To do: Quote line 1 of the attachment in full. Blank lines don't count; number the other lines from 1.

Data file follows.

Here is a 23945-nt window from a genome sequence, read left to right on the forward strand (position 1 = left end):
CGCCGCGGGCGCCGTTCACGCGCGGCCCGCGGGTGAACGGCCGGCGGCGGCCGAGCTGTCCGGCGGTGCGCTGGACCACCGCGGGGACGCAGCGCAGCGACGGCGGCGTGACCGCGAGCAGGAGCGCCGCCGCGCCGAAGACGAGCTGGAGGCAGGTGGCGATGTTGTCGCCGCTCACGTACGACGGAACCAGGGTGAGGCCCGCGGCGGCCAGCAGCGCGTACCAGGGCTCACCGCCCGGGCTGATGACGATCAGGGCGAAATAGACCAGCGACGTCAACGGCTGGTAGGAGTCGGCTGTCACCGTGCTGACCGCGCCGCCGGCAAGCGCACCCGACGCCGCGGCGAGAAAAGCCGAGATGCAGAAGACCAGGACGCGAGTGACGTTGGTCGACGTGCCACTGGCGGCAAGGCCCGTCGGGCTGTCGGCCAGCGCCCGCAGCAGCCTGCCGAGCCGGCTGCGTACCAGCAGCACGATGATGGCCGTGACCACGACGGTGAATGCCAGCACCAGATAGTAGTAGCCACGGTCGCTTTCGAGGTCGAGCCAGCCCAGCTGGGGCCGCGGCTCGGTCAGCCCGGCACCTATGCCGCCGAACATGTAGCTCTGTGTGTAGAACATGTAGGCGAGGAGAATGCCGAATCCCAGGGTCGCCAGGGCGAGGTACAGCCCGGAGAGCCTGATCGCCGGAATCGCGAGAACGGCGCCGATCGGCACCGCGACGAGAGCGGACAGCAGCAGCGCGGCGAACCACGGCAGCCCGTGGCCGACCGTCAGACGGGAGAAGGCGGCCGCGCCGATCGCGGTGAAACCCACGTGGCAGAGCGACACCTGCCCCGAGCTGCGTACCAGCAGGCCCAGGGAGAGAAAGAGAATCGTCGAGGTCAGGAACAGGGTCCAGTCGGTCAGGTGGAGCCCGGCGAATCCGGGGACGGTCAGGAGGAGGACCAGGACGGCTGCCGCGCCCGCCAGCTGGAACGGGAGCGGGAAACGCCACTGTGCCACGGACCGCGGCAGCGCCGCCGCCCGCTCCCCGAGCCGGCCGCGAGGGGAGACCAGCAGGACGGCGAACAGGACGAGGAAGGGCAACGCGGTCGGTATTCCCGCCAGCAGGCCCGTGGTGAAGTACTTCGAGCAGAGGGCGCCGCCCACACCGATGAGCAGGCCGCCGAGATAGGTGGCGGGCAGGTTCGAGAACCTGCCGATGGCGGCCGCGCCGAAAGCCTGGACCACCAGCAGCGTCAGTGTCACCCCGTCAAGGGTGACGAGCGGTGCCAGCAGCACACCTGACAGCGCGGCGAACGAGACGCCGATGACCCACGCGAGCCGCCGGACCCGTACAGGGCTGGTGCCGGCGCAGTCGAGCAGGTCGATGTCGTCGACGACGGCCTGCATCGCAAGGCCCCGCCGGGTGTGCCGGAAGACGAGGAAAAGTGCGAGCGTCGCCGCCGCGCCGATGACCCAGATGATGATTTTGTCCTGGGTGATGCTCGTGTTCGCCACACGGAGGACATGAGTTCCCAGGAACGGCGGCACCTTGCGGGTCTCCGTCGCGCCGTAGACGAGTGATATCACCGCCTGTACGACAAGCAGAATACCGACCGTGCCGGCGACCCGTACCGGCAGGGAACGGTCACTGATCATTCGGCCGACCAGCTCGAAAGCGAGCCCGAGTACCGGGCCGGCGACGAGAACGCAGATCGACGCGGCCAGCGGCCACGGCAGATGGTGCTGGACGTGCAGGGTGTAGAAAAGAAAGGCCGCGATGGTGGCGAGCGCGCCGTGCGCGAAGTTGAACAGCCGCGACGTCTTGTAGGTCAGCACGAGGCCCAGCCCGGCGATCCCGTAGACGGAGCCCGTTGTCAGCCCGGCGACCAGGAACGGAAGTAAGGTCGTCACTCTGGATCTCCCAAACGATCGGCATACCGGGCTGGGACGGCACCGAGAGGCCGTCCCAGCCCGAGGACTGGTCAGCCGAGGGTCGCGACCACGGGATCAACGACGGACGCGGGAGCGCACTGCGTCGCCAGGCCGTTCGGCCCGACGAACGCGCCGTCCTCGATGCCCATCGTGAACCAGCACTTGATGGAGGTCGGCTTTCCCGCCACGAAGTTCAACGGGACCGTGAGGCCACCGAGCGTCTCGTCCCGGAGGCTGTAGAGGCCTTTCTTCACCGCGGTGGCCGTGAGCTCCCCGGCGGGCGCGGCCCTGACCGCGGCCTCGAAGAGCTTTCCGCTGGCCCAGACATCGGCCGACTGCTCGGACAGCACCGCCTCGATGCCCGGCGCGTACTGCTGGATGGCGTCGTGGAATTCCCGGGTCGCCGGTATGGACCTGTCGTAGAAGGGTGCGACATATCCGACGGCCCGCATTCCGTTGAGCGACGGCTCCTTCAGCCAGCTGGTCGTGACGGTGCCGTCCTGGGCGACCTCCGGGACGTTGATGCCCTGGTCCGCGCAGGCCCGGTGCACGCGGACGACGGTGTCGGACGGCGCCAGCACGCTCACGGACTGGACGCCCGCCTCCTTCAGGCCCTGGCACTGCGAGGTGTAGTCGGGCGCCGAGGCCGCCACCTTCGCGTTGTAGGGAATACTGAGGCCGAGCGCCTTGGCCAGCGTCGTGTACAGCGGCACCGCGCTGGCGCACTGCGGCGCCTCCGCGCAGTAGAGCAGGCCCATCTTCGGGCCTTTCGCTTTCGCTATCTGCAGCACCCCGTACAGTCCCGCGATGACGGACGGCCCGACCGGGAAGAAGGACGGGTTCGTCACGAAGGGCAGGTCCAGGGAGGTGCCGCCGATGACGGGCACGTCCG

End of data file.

Here is a 23945-nt window from a genome sequence, read left to right on the forward strand (position 1 = left end):